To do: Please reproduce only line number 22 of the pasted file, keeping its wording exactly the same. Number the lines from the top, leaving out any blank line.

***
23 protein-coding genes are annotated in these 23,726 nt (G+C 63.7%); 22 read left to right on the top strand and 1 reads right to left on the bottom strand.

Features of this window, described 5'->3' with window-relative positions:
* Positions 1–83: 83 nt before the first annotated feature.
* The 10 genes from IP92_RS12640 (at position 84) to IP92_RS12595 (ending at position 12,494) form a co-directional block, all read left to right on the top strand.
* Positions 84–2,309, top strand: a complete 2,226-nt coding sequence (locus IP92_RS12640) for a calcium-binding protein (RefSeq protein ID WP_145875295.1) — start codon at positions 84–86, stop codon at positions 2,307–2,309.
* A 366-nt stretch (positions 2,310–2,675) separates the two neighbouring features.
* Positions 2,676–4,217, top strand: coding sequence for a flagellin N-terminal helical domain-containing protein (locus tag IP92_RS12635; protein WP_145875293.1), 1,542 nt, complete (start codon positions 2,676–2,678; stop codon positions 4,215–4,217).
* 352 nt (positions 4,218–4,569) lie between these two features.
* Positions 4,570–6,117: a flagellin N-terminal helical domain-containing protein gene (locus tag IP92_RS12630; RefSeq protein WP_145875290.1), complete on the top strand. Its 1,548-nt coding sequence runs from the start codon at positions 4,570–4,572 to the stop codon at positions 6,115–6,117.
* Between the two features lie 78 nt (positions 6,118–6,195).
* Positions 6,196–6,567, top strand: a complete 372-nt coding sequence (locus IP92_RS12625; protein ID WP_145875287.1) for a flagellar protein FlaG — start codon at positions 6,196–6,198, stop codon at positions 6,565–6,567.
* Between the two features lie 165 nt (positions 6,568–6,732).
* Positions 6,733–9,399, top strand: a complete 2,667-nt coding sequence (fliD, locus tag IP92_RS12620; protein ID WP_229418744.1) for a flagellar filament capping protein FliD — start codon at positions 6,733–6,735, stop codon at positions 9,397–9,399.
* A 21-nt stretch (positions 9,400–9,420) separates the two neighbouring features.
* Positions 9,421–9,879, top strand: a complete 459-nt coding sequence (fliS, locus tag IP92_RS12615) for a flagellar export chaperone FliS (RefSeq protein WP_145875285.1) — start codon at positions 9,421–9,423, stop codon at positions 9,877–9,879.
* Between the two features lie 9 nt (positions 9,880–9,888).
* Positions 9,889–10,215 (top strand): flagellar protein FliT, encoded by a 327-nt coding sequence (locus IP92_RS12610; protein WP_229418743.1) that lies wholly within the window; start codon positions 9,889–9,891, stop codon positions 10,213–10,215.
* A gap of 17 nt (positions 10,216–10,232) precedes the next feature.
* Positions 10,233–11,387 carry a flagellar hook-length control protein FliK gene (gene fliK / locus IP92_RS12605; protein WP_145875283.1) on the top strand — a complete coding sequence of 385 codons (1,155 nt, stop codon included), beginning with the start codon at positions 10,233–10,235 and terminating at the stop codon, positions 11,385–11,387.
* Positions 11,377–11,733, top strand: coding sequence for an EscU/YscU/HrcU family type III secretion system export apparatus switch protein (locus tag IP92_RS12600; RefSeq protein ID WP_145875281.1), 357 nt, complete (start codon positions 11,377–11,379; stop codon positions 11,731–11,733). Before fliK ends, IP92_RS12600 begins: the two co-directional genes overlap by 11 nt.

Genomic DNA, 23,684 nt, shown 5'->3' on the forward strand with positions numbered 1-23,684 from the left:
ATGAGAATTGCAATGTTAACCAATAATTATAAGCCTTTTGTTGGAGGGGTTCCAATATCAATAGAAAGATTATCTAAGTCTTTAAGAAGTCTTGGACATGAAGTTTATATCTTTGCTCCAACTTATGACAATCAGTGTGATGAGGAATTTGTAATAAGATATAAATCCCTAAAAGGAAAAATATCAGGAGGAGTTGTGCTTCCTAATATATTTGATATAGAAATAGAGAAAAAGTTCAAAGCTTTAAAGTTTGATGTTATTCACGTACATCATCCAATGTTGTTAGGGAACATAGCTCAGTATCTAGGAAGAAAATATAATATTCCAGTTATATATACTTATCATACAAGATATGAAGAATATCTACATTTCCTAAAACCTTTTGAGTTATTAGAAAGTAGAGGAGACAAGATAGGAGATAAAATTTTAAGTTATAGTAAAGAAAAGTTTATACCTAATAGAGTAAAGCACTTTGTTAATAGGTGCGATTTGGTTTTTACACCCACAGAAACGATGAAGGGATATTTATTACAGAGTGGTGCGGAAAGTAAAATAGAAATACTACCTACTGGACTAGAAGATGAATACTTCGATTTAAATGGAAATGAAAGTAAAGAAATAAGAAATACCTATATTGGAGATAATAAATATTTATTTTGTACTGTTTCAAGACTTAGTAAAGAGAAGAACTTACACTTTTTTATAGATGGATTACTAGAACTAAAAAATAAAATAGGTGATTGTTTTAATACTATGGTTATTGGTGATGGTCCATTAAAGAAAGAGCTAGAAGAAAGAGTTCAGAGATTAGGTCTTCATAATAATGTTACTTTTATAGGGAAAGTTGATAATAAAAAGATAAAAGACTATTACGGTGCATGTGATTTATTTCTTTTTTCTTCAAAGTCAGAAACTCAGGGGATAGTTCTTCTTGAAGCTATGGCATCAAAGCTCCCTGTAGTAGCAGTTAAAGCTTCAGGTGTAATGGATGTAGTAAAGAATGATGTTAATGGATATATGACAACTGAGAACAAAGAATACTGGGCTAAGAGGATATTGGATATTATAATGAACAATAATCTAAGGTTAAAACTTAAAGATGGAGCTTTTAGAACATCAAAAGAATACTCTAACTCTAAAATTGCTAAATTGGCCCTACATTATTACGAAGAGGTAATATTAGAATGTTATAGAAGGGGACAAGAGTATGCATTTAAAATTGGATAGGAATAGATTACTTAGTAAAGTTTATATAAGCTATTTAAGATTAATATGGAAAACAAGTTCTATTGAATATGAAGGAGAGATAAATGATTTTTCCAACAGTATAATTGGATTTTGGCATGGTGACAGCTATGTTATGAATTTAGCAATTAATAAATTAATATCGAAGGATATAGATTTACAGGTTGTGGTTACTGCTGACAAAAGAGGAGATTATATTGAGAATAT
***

ATGAGAATTGCAATGTTAACCAATAATTATAAGCCTTTTGTTGGAGGGGTTCCAATATCAATAGAAAGATTATCTAAGTCTTTAAGAAGTCTTGGACATGAAGTTTATATCTTTGCTCCAACTTATGACAATCAGTGTGATGAGGAATTTGTAATAAGATATAAATCCCTAAAAGGAAAAATATCAGGAGGAGTTGTGCTTCCTAATATATTTGATATAGAAATAGAGAAAAAGTTCAAAGCTTTAAAGTTTGATGTTATTCACGTACATCATCCAATGTTGTTAGGGAACATAGCTCAGTATCTAGGAAGAAAATATAATATTCCAGTTATATATACTTATCATACAAGATATGAAGAATATCTACATTTCCTAAAACCTTTTGAGTTATTAGAAAGTAGAGGAGACAAGATAGGAGATAAAATTTTAAGTTATAGTAAAGAAAAGTTTATACCTAATAGAGTAAAGCACTTTGTTAATAGGTGCGATTTGGTTTTTACACCCACAGAAACGATGAAGGGATATTTATTACAGAGTGGTGCGGAAAGTAAAATAGAAATACTACCTACTGGACTAGAAGATGAATACTTCGATTTAAATGGAAATGAAAGTAAAGAAATAAGAAATACCTATATTGGAGATAATAAATATTTATTTTGTACTGTTTCAAGACTTAGTAAAGAGAAGAACTTACACTTTTTTATAGATGGATTACTAGAACTAAAAAATAAAATAGGTGATTGTTTTAATACTATGGTTATTGGTGATGGTCCATTAAAGAAAGAGCTAGAAGAAAGAGTTCAGAGATTAGGTCTTCATAATAATGTTACTTTTATAGGGAAAGTTGATAATAAAAAGATAAAAGACTATTACGGTGCATGTGATTTATTTCTTTTTTCTTCAAAGTCAGAAACTCAGGGGATAGTTCTTCTTGAAGCTATGGCATCAAAGCTCCCTGTAGTAGCAGTTAAAGCTTCAGGTGTAATGGATGTAGTAAAGAATGATGTTAATGGATATATGACAACTGAGAACAAAGAATACTGGGCTAAGAGGATATTGGATATTATAATGAACAATAATCTAAGGTTAAAACTTAAAGATGGAGCTTTTAGAACATCAAAAGAATACTCTAACTCTAAAATTGCTAAATTGGCCCTACATTATTACGAAGAGGTAATATTAGAATGTTATAGAAGGGGACAAGAGTATGCATTTAAAATTGGATAGGAATAGATTACTTAGTAAAGTTTATATAAGCTATTTAAGATTAATATGGAAAACAAGTTCTATTGAATATGAAGGAGAGATAAATGATTTTTCCAACAGTATAATTGGATTTTGGCATGGTGACAGCTATGTTATGAATTTAGCAATTAATAAATTAATATCGAAGGATATAGATTTACAGGTTGTGGTTACTGCTGACAAAAGAGGAGATTATATTGAGAATAT